The FBI and local police are investigating an alleged sabotage attempt at a Wyoming refinery earlier this month.

Sinclair Oil is offering employees and contractors at its refinery near Rawlins a $25,000 reward after workers discovered damage to a number of valves in the refinery the morning of Oct. 18, the company said.

“We spent time internally talking to people to see if a mistake had been made,” Sinclair spokesman Clint Ensign said. “By the next day it was obvious that this was an intentional act.”

Workers at the Sinclair Wyoming Refinery in the town of Sinclair first noticed odd feedback from instrumentation on a hydro-cracking unit, Ensign said. The workers discovered a valve had stopped working, then found additional damaged valves.

Sinclair alerted local police, the FBI and the Wyoming Occupational Safety and Health Administration, Ensign said.

The company also beefed up security to both the refinery campus and individual refinery units. The campus is normally guarded by security, but Ensign said he wasn’t sure whether the refinery has any video surveillance.

Ensign declined comment about whether there were signs of forced entry. He added that the act “doesn’t look like” terrorism.

Sinclair Police Chief Jeff Sanders confirmed Wednesday that his department is investigating the matter, but declined comment.

OSHA spokeswoman Hayley Douglass said her agency was made aware of what happened and sent investigators to the refinery to make sure the unit was up to code. She also said the FBI is investigating the matter.

FBI spokesman Dave Joly declined comment on “our interactions at Sinclair” and directed questions to the company. When asked directly whether the bureau is investigating the matter, he said he could neither confirm nor deny and again directed questions to Sinclair.

Workers handled the problem promptly and correctly, Ensign said. He wouldn’t comment on how long the valves were inoperable or how long they’d have to not work to cause damage, but he did say they could have eventually forced a compressor unit to shut down.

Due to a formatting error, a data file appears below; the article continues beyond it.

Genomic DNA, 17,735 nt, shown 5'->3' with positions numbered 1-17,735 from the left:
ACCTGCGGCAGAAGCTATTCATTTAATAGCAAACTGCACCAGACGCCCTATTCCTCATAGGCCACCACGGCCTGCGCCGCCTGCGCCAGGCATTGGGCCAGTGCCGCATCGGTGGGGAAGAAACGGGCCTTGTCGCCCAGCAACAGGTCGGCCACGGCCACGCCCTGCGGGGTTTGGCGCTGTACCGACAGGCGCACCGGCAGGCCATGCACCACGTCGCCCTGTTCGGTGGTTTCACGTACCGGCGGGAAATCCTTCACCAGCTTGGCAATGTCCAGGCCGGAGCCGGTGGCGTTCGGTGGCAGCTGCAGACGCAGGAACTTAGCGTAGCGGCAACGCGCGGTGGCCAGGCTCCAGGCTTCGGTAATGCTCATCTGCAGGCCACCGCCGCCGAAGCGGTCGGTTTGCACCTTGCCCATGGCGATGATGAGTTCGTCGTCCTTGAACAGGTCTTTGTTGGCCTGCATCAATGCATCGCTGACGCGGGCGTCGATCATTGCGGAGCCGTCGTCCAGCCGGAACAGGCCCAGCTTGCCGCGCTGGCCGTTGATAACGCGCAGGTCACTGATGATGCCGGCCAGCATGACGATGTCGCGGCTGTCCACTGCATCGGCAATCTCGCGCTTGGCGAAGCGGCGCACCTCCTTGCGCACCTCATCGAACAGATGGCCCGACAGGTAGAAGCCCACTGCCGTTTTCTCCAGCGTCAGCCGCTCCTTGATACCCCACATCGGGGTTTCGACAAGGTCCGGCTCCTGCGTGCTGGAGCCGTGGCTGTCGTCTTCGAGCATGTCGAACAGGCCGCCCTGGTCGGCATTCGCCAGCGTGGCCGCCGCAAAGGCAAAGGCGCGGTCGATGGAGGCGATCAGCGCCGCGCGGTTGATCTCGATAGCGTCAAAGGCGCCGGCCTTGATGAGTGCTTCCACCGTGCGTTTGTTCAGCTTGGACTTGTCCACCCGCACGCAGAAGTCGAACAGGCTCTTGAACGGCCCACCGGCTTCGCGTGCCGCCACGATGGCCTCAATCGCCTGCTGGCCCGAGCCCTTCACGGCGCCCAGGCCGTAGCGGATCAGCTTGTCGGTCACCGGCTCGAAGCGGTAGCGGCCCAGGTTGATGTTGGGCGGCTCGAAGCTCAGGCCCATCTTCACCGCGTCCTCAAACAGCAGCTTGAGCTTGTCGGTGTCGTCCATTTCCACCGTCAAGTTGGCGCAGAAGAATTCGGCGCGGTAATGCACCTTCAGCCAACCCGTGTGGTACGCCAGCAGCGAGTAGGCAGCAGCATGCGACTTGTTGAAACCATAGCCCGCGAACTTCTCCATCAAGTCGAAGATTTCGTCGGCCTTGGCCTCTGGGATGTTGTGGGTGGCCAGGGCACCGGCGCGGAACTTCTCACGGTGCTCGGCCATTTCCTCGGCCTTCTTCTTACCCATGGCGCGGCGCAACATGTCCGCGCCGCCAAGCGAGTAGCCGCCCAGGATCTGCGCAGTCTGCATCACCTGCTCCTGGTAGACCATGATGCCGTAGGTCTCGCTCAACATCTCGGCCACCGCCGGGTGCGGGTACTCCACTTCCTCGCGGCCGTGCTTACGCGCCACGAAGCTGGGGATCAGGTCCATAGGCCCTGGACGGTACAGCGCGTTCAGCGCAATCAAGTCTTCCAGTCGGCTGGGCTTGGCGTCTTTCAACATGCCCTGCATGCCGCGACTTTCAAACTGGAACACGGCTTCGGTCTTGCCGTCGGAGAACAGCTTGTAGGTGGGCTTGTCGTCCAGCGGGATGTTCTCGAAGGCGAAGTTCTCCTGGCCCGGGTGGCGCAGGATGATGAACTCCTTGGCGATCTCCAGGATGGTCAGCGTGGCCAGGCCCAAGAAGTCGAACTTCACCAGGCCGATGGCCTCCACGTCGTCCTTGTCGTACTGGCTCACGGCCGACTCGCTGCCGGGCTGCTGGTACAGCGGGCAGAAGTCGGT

No one was injured in the incident.

Ensign said even if the compressor had been damaged, the danger to the surrounding community would have been small.

“There was no danger to people or to other equipment,” he said. “The compressor just would have failed and the unit would have shut down.”

The possible sabotage attempt is the latest in a series of incidents this year at the refinery. Two May fires burned six employees, three seriously. Fires hit the refinery twice more in August, but burned only one employee, who was quickly released from the hospital.

OSHA fined the company about $215,000 in early October for violations discovered after the May fires.

Ensign said employees handled the possible attempt at “property destruction” as well as they could have.

“The refinery workers monitoring the unit, both that were handling the instrumentation and walking the unit, they really did the exactly right thing,” he said. “They did an excellent job.”

Reach energy reporter Adam Voge at 307-266-0561, or at Read his blog at or follow him on Twitter @vogeCST.

(1) comment


Sounds like $215,000.00 would have been better spent on the installation of better security cameras as opposed to an OSHA violation. I would have to say our company "HRM" could have installed roughly 1,200 small cameras onsite for this kind of sum.

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